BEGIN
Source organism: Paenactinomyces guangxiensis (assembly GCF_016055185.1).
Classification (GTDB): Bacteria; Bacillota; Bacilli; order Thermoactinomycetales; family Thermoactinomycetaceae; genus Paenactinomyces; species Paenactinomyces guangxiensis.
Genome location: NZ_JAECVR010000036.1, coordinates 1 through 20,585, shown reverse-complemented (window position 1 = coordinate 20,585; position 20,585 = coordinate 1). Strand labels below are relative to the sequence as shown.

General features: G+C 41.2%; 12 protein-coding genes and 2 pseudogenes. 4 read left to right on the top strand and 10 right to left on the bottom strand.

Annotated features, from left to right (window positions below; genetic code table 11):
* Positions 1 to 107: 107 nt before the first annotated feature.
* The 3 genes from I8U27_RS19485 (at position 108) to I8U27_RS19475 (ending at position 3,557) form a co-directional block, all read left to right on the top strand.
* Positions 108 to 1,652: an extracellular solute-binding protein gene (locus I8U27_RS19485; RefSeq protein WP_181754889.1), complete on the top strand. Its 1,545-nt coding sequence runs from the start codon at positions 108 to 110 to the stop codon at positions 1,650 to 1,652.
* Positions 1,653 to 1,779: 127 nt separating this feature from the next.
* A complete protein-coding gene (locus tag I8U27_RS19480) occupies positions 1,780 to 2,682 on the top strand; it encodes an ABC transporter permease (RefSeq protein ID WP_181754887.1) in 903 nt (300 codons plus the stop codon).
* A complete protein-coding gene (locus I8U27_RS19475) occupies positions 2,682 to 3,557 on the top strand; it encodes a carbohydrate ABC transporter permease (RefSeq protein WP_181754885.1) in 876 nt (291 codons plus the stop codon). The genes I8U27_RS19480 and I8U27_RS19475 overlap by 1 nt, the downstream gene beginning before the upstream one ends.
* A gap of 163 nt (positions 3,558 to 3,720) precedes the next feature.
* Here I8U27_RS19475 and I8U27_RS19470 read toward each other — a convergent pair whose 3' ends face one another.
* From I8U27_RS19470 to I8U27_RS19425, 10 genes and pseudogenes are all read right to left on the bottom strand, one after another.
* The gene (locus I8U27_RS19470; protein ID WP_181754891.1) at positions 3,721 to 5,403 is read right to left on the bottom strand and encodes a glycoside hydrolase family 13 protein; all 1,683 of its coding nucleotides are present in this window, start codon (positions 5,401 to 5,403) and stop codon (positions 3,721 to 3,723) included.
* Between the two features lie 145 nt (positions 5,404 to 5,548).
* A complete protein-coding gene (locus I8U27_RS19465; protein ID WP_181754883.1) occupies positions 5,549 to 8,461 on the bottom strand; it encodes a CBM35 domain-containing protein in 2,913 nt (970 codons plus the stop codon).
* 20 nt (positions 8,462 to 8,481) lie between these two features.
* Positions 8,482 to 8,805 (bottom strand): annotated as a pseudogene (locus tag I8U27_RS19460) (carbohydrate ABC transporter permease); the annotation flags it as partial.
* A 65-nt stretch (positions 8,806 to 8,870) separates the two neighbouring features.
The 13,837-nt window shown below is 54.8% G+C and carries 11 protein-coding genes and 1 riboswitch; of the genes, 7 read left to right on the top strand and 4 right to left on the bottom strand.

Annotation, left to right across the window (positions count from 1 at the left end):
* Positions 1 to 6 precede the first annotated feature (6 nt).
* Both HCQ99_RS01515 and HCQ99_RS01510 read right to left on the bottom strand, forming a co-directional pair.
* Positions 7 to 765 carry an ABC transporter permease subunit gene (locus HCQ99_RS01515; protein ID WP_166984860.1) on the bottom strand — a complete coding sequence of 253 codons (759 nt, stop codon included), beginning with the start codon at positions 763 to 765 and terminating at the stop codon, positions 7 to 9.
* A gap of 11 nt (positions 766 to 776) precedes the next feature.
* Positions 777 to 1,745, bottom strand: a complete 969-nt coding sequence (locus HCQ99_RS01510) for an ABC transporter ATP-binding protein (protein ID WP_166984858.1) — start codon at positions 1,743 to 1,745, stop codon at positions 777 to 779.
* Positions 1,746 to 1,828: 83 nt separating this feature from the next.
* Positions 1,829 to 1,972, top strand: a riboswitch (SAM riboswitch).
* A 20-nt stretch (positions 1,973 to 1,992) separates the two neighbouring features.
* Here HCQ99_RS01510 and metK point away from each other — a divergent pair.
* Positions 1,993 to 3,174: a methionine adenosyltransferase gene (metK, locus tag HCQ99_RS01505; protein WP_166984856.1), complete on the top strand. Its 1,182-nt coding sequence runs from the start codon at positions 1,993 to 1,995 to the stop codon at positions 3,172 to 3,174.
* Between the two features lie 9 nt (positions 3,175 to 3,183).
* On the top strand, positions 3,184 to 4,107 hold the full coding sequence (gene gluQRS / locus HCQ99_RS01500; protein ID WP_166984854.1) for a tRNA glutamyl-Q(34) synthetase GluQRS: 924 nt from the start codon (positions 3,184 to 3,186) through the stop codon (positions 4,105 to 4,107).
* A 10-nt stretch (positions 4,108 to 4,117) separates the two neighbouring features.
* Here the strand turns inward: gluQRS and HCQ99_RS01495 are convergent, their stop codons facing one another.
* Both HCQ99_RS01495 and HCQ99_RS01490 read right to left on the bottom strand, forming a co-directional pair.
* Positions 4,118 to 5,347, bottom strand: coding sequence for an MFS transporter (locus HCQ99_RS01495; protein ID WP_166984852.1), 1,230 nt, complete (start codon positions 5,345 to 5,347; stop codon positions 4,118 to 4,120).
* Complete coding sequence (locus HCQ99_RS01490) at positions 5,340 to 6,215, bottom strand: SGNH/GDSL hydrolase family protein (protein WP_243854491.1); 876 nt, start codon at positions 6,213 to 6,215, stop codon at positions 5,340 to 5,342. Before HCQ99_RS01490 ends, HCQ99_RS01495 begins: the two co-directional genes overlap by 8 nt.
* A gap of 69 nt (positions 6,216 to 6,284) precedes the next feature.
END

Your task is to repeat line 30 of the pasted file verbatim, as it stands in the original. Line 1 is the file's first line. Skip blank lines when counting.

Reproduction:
* A 20-nt stretch (positions 1,973 to 1,992) separates the two neighbouring features.